Survival of the fittest in a car retailing shakedown

This year has been a surprising one for the trade in many ways. Even the most optimistic of car dealers could never have predicted the rapid uplift in used car prices between late 2008 and most of 2009.

Even though the scrappage scheme was in effect a government subsidy for an ailing business sector and kick started demand for certain new cars, the general feeling in the trade has been one of optimism and profitability.

However although this may be the case for many large dealer groups with a diverse spread of brand partners what about smaller dealers in more rural or depressed regions of the UK? How about the independent dealers? They have suffered from the fact that car supermarkets, with massive financial muscle, have made it very difficult to make a living during the better times never mind when there is a recession.

The story always has a different middle and a different end for different dealers and although in many main dealers there have been redundancies and wage caps they have been able to be resilient enough to cope with the change.

At the other end of the scale people have, quite simply gone out of business and lost everything. With dealer funding withdrawn for only the very safest of bets many businesses have not even been able to borrow their way out and good traders who have been in the trade for decades and who possess a wealth of knowledge and experience have just not been able to cope with all the factors threatening them. These people have either been lost to the trade forever or have had to go back to where it all began in a dealership working for someone else.

We have heard from many people this year who dispute that lots of cars are being sold very profitably, because they reside in places where there are a distinct lack of chimney pots and unemployment is way above the national average. To them it has all seemed like a sick joke, but the reality is the big will survive and thrive and grow and the smaller, weaker dealers will get taken over or fall by the wayside and certainly if you look at both franchised and independent dealers there will be without doubt a fraction of the amount there was even 10 years ago.

With the rise of internet marketing car makers don’t need to close off open points and with more competition generally and customers prepared to travel further perhaps this is just part of the natural evolution that the car trade is going through.

In a retail motor trade shakedown the smallest will inevitably fall through the cracks.

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3 Responses to Survival of the fittest in a car retailing shakedown

  1. Lee Collins December 17, 2009 at 2:20 pm #

    Whilst there is no doubt some sense in whats being said you are wide of the mark. We are a single Independant Main Dealer who with 40 staff will make close to half a million pounds this year and in addition to that, I can almost see Motorpoint from my forecourt!

    Its the same old story, if you work hard, employ and motivate good staff, invest in your team and your marketing, you will always make money and you will survive. Yes some years you make more than others but I have never lost money no matter what outside influences I have been up against. Most large plc’s would give anything to match our results and when asked why, my reply is always the same. How many of your DP’s & Senior Management work six days a week (i do but we close on Sundays for the benefit of our team and their families) from 8.30am to 8.30pm – answer hardly any!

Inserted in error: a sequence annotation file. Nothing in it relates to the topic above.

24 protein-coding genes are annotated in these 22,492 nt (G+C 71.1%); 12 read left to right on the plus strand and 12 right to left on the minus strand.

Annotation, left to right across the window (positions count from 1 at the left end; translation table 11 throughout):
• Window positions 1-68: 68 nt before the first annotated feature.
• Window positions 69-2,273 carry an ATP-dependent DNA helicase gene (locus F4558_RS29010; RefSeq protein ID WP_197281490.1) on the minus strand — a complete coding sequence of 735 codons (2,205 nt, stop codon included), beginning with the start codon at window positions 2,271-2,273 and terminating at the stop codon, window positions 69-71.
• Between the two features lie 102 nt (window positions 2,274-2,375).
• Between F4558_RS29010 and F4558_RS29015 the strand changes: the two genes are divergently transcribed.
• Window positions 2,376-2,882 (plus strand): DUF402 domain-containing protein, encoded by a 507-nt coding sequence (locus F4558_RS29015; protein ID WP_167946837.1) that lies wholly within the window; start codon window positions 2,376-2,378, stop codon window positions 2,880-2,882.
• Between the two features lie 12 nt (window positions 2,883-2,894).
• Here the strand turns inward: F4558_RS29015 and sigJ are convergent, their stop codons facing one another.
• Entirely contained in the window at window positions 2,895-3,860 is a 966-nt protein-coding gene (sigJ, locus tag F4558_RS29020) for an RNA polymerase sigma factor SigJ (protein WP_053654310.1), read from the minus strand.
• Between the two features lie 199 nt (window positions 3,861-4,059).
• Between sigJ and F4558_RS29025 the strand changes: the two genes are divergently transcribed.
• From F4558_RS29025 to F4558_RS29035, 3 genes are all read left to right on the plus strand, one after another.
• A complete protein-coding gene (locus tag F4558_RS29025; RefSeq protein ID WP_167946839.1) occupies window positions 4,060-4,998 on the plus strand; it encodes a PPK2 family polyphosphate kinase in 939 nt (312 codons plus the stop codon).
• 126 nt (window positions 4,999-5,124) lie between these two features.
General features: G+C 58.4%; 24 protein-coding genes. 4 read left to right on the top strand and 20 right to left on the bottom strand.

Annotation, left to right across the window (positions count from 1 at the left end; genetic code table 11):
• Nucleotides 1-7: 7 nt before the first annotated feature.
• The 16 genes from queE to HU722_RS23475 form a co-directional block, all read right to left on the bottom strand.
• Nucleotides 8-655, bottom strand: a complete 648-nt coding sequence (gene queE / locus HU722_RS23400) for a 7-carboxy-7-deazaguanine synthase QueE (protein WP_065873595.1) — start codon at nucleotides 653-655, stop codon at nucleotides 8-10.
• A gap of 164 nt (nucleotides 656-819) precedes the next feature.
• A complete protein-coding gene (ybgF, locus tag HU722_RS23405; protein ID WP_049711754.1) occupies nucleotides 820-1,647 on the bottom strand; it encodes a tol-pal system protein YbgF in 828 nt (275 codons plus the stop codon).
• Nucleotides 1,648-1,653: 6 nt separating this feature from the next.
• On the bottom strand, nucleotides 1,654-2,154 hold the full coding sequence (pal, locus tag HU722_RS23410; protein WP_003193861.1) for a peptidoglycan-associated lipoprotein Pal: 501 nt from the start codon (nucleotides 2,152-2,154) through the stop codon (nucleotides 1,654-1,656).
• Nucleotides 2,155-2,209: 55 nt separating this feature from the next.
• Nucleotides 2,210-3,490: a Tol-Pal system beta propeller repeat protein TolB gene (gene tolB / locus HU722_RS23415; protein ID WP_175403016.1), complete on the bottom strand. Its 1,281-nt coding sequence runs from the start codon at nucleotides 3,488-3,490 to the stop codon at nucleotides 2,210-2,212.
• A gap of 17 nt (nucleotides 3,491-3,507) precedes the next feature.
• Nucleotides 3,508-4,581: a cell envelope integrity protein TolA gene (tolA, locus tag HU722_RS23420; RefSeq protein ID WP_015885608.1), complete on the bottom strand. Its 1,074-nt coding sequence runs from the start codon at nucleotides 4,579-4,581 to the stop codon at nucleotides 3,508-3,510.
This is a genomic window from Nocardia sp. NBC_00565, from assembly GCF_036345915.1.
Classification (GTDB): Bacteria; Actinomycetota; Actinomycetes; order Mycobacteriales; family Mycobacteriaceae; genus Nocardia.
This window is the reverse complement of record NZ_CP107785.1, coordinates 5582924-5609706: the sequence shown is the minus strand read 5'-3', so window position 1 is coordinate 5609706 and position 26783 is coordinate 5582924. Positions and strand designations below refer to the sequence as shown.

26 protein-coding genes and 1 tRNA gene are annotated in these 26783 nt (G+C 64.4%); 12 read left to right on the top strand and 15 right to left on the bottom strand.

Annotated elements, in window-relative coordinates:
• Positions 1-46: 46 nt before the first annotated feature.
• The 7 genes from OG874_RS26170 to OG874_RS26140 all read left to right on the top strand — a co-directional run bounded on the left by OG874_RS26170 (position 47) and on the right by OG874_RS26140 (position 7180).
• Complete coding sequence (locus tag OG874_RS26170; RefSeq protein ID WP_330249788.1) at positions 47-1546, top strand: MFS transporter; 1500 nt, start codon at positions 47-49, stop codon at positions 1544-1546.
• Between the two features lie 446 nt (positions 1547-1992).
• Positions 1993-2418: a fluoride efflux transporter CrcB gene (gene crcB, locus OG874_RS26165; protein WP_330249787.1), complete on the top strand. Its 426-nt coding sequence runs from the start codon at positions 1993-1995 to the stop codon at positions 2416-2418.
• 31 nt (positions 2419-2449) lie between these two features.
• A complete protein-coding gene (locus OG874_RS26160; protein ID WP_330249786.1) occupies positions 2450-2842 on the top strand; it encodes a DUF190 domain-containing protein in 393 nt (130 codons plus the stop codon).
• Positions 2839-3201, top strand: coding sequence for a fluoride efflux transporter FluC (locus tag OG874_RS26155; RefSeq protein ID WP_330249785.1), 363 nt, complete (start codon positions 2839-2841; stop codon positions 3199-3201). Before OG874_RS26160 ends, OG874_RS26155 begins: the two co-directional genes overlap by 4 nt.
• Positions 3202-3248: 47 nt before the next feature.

If you want to play golf all week or weaken your balance sheet with boats in spain then why be surprised when the you lose the faith and credit of your bankers. Run a tight ship, assume the worst could happen and that the sun wont shine perminantly and WORK for a living and the market, the large and the supermarkets make not one single bit of difference. Trust me, we are living proof!

  2. Mark Robbins December 17, 2009 at 10:39 pm #

    Lee, what you are saying makes perfect sense, however, if you are working Twelve Hours a day six days a week when do you get to enjoy the benefits of the half a million? if i asked my Sales Manager and team to work 72hrs a week i wouldnt have any staff left ! work to live, or live to work? I know which one i would choose.

  3. Lee Collins December 18, 2009 at 9:40 am #


    I dont expect my staff to do what i do as I am the main beneficiary and i take an opposing view to them hence we close Sundays and do a miriad of other things for them, it is also worth noting our sales staff have a pay plan that ensures they have earned not a penny less in this recession; in return we have a stable, loyal workforce and a solid business.

    I’ll get to enjoy the fruits of my labour when the market gets back to normal, although my management team may prefer your views as i expect at lot from them given what they receive in return.

    But we are missing the point – my point was simply that I dont agree that independants have to go out of business nor that the Large plcs and car supermarkets have to impact on your business. Its simply a matter of running a tight ship and mainting a strong team and a strong balance sheet. Most the business I have seen fail have been run poorly or have been leveraged beyond belief by the owners. So in my view the author of the orginial article is wide of the mark!

    Seasonal best wishes to all .

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